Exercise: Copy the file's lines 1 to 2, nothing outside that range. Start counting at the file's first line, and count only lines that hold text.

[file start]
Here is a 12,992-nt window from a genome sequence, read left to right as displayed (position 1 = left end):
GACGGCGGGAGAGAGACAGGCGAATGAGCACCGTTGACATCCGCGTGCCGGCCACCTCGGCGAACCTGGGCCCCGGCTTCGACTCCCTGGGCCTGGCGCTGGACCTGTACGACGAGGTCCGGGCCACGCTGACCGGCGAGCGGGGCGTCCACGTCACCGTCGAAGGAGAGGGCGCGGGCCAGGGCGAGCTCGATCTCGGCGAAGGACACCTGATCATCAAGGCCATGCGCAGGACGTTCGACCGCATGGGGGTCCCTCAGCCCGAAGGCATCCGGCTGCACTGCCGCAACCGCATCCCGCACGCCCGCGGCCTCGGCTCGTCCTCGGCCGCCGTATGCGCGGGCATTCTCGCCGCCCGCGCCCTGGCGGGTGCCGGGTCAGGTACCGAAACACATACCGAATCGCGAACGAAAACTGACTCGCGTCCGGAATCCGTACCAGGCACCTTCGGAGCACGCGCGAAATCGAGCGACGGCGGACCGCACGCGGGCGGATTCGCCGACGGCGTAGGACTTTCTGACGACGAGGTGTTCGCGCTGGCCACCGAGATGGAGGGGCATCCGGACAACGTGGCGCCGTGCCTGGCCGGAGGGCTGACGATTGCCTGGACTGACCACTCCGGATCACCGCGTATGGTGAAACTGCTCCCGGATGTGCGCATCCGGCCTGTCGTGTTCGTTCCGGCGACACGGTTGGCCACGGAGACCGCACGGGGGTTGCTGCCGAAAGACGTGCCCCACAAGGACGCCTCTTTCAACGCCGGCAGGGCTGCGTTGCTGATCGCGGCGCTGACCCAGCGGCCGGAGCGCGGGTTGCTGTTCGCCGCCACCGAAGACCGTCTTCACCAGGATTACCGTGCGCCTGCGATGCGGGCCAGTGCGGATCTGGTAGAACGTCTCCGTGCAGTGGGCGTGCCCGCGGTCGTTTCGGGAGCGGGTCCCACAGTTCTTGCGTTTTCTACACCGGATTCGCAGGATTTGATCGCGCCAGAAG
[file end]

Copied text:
Here is a 12,992-nt window from a genome sequence, read left to right as displayed (position 1 = left end):
GACGGCGGGAGAGAGACAGGCGAATGAGCACCGTTGACATCCGCGTGCCGGCCACCTCGGCGAACCTGGGCCCCGGCTTCGACTCCCTGGGCCTGGCGCTGGACCTGTACGACGAGGTCCGGGCCACGCTGACCGGCGAGCGGGGCGTCCACGTCACCGTCGAAGGAGAGGGCGCGGGCCAGGGCGAGCTCGATCTCGGCGAAGGACACCTGATCATCAAGGCCATGCGCAGGACGTTCGACCGCATGGGGGTCCCTCAGCCCGAAGGCATCCGGCTGCACTGCCGCAACCGCATCCCGCACGCCCGCGGCCTCGGCTCGTCCTCGGCCGCCGTATGCGCGGGCATTCTCGCCGCCCGCGCCCTGGCGGGTGCCGGGTCAGGTACCGAAACACATACCGAATCGCGAACGAAAACTGACTCGCGTCCGGAATCCGTACCAGGCACCTTCGGAGCACGCGCGAAATCGAGCGACGGCGGACCGCACGCGGGCGGATTCGCCGACGGCGTAGGACTTTCTGACGACGAGGTGTTCGCGCTGGCCACCGAGATGGAGGGGCATCCGGACAACGTGGCGCCGTGCCTGGCCGGAGGGCTGACGATTGCCTGGACTGACCACTCCGGATCACCGCGTATGGTGAAACTGCTCCCGGATGTGCGCATCCGGCCTGTCGTGTTCGTTCCGGCGACACGGTTGGCCACGGAGACCGCACGGGGGTTGCTGCCGAAAGACGTGCCCCACAAGGACGCCTCTTTCAACGCCGGCAGGGCTGCGTTGCTGATCGCGGCGCTGACCCAGCGGCCGGAGCGCGGGTTGCTGTTCGCCGCCACCGAAGACCGTCTTCACCAGGATTACCGTGCGCCTGCGATGCGGGCCAGTGCGGATCTGGTAGAACGTCTCCGTGCAGTGGGCGTGCCCGCGGTCGTTTCGGGAGCGGGTCCCACAGTTCTTGCGTTTTCTACACCGGATTCGCAGGATTTGATCGCGCCAGAAG